ANNAPOLIS - Maryland lawmakers know what's good for you - and you'd better do it or else.
Don't try to drive in the rain without turning on your headlights. Don't run a red light, or a hidden camera will snap a photograph. And don't even think of driving past a cop with your seat belt unbuckled or your stereo blaring.
Traditionally, Maryland has been a big-government kind of state, the sort of state that will, as a Montgomery County Council member once fumed, "legislate common sense."
The just-concluded General Assembly session did little to change that perception.
The legislature passed all three new traffic laws - and many more that strike some civil libertarians as a bit much.
"The safety Nazis were out in full force this year," said Delegate Donald Murphy, Baltimore County Republican.
Legislators, for example, allowed police to start pulling over and ticketing motorists for not wearing a seat belt. Previously, police could only write seat-belt tickets if the motorist did something else wrong first, such as exceed the speed limit.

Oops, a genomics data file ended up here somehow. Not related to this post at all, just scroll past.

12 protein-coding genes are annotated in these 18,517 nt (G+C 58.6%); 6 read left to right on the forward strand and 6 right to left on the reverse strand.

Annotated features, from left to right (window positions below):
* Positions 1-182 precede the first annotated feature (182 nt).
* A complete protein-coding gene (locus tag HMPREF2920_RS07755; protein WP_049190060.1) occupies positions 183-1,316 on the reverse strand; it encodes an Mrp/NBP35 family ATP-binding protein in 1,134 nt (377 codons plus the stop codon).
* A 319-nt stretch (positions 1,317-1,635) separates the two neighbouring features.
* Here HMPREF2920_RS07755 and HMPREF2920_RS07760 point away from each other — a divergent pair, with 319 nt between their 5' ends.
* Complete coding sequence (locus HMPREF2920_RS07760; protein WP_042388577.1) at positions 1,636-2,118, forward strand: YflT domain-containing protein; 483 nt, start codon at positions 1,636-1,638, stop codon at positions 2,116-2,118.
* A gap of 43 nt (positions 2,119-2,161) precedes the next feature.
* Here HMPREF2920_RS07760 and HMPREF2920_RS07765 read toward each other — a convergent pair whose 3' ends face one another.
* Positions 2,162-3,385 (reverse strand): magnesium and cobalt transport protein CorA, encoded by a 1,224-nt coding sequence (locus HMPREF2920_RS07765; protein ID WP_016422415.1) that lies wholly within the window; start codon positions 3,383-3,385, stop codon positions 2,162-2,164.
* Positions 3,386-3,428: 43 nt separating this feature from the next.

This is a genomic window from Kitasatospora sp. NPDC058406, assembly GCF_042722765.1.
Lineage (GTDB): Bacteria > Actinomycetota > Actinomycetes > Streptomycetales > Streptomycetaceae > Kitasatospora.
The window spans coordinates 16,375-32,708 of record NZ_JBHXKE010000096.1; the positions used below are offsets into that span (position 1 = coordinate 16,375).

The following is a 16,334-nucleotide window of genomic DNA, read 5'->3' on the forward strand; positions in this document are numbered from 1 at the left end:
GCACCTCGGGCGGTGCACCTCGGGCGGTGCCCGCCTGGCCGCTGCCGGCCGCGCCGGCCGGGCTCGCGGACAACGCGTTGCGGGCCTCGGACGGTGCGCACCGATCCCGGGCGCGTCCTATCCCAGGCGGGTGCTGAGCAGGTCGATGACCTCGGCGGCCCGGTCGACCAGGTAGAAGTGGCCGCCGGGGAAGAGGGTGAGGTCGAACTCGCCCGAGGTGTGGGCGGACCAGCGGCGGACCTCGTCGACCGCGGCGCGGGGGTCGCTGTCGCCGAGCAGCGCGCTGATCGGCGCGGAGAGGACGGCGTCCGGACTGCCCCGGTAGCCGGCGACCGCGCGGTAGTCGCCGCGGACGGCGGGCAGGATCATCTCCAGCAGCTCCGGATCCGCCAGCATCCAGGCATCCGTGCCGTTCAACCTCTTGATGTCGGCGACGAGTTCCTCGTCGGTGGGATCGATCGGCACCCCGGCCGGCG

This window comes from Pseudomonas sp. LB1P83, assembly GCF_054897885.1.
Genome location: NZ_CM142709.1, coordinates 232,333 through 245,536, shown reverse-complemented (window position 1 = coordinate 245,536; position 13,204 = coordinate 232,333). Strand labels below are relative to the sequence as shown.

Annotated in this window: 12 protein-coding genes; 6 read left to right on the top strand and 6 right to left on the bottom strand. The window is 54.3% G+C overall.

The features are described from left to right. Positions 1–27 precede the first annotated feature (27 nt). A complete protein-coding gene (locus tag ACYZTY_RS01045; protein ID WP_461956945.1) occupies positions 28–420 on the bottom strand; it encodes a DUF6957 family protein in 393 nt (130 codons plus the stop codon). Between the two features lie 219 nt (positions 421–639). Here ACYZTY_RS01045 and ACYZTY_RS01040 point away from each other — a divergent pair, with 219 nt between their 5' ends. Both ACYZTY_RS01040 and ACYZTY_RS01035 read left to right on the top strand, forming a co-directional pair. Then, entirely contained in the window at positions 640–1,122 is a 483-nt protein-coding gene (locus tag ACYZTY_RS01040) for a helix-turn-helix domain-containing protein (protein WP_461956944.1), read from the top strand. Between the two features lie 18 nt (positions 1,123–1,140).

In addition to requiring headlights in the rain and banning loud stereos on state roads, the legislature also allowed local governments to mount cameras at intersections to photograph red-light runners - and ticket the vehicle owners by mail.
The legislature also forbade children to buy butane-based lighters and canisters for fear the kids might inhale the gas.
"I think there is some insensitivity to personal liberty issues," House Minority Leader Robert Flanagan, Howard County Republican, said.
Gov. Parris N. Glendening, meanwhile, proposed a series of new entitlement progams, including free college tuition for middle-class students and free health care for working-poor families. Both measures failed but had significant support in the legislature and may resurface in future sessions. "We have a persistent old-guard liberalism down here" in Annapolis, Delegate Barrie Ciliberti, Montgomery County Republican, said. "There's an idea that government needs to be involved with everything."
"I think there's a little bit of that, yes," House Speaker Casper Taylor , Allegany County Democrat, conceded. "But I think it is driven by an honest motive to protect people and to create public safety."
"Big government" legislation is …